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2019: WE NEED A TRUTH AND RECONCILIATION Commission in the US now for the Adoption Programs that stole generations of children... Goldwater Institute's work to dismantle ICWA is another glaring attempt at cultural genocide.


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Karen Vigneault - Helping Native Adoptees Search

MAKING CONTACT: My Interview with Native Genealogist Karen Vigeault-MLIS (updated)

In 2018, Karen traveled to Iceland to help an adoptee find her tribal family.
By Trace (DeMeyer) Hentz

Sadly in 2019: KAREN HAS PASSED AWAY. 

 2013: I was so surprised and happy to receive a gracious email from Karen to help out adoptees.  I know many adoptees who get stuck on doing genealogy when they open their adoptions and have a name or family story that says there is INDIAN BLOOD. Once you have a name, you have to connect a parent or grandparent to a tribal roll. This has been a real problem for many adoptees.



The following interview is with Karen Vigneault-MLIS. She is an academic research librarian, genealogist and historical researcher. Karen is a member of the Iipay Nation of Santa Ysabel. 
She offered to help adoptees do family genealogy to be enrolled with their tribal nations. This offers hope for many of us! But remember that adoptees must do all the necessary steps to get their adoption records. She explains why this is so very important.

Karen, you have helped a few Native adoptees find their way back home. Can you share an example?

http://theacademy.sdsu.edu/TribalSTAR/services/EMailNewsletter/Archive/Sep_Oct2013/TS_Drumbeats_Sep_Oct_2013.html
Above is the link to pics and small article showing all that were involved in Patrick's aka Quinton's (his real name) story.  It was interesting because in his case his mom was adopted as well.. but she had passed.. so we had to get both cases opened. By opening his mothers we found more info on grandmothers last name. They spelled it wrong, which meant I had to try and decipher what it possibly matched on Aleutian records. I also called Alaska and spoke to people from villages in the area asking if they ever heard the name I thought it was.. In the end we found the enrollment documents on the tribal website.. Patrick filled them out, sent out the adoption records as well.. and ultimately was enrolled..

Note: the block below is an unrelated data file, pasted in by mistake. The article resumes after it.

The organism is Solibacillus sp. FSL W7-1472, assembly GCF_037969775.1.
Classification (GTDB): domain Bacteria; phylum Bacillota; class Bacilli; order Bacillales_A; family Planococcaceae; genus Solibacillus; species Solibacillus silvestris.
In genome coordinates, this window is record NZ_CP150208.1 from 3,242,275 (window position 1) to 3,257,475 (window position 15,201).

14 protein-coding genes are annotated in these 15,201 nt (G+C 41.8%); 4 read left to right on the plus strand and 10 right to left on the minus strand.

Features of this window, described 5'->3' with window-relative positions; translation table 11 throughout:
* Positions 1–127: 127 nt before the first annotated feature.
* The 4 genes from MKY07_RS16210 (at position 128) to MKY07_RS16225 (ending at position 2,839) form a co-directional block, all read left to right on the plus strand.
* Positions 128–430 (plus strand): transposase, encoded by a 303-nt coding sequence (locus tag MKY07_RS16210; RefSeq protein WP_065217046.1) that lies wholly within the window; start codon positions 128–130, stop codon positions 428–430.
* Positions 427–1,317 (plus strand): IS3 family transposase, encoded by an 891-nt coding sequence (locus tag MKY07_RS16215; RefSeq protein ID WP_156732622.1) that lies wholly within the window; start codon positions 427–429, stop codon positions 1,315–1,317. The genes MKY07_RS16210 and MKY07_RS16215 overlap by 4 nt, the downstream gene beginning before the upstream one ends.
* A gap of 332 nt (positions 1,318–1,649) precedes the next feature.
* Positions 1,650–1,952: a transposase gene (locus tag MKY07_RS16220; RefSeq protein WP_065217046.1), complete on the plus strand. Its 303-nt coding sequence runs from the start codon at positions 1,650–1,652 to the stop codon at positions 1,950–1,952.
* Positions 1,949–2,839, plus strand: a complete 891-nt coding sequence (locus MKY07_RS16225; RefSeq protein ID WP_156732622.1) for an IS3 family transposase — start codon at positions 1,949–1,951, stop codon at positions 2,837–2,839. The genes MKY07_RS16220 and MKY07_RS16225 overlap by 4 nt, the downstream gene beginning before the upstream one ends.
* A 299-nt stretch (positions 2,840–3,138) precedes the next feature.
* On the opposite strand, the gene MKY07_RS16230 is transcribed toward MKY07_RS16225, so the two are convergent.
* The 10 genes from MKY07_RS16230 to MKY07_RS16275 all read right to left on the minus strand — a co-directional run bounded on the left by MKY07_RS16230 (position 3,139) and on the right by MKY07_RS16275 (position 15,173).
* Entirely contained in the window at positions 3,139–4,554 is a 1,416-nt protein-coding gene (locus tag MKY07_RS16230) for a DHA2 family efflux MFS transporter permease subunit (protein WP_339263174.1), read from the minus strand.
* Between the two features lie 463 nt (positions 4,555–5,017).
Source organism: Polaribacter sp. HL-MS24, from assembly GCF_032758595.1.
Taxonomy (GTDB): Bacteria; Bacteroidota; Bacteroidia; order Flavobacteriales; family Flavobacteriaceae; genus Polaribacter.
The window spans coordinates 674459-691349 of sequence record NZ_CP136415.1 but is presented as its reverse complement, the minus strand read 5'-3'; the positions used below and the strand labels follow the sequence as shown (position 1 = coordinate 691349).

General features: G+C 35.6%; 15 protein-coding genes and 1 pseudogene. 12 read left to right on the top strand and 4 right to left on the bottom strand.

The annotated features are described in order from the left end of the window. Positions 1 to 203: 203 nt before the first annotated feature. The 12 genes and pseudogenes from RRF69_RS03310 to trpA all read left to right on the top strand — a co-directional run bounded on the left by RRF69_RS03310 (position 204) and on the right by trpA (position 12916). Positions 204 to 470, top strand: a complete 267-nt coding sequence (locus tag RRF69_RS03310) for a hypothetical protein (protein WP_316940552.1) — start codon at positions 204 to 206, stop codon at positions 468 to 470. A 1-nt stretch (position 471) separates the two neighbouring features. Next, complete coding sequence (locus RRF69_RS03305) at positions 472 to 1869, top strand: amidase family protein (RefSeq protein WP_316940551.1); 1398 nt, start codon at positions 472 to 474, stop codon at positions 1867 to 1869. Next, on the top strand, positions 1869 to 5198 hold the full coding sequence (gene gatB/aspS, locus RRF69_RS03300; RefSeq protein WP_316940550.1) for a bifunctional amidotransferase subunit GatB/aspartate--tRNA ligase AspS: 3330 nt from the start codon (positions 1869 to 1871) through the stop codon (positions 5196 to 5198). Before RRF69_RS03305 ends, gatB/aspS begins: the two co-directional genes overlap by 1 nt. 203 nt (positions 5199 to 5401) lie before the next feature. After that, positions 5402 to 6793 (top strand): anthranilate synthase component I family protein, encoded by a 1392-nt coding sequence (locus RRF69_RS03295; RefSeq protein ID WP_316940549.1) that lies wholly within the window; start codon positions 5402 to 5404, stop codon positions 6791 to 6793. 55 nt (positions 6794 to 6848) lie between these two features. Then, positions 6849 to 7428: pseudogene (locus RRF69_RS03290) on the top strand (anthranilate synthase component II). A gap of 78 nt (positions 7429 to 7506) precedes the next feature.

Opening records seems to be the biggest roadblock for many adoptees.  How have you opened or accessed records?
I myself did not open the records. I had connections along the way and the ADOPTEE did their part in requesting info and documents... It starts with going to family court and requesting to get the records opened. Here in California we also have CILS (CA. Indian Legal Services)... which also has a form to petition to have your records opened.
http://www.calindian.org/about/cils-history

You work with another person that trains judges on these types of cases. You have opened records to get the adoptee enrolled. How did you do this? 
(see above) It is important that adoptees cultivate relationships with people connected to the court system. 

Have you used the Indian Child Welfare Act to petition the courts?
Yes, definitely!

Do you recommend an adoptee use someone like you and could someone get in touch with you for your help?
Yes, I think working with someone who already has the experience navigating through websites/ documents and Indian country would make the task a little easier.

I wish to thank Karen for helping adoptees in their search.